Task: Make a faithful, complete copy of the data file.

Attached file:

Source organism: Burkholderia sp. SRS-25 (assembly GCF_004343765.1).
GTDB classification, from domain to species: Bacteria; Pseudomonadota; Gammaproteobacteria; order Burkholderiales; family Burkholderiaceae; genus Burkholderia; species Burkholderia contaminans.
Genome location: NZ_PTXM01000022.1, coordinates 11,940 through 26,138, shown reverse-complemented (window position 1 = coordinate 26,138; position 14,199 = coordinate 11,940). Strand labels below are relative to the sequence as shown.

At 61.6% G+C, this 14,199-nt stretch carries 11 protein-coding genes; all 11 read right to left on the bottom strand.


Source organism: Burkholderia sp. SRS-25 (assembly GCF_004343765.1).
GTDB classification, from domain to species: Bacteria; Pseudomonadota; Gammaproteobacteria; order Burkholderiales; family Burkholderiaceae; genus Burkholderia; species Burkholderia contaminans.
Genome location: NZ_PTXM01000022.1, coordinates 11,940 through 26,138, shown reverse-complemented (window position 1 = coordinate 26,138; position 14,199 = coordinate 11,940). Strand labels below are relative to the sequence as shown.

At 61.6% G+C, this 14,199-nt stretch carries 11 protein-coding genes; all 11 read right to left on the bottom strand.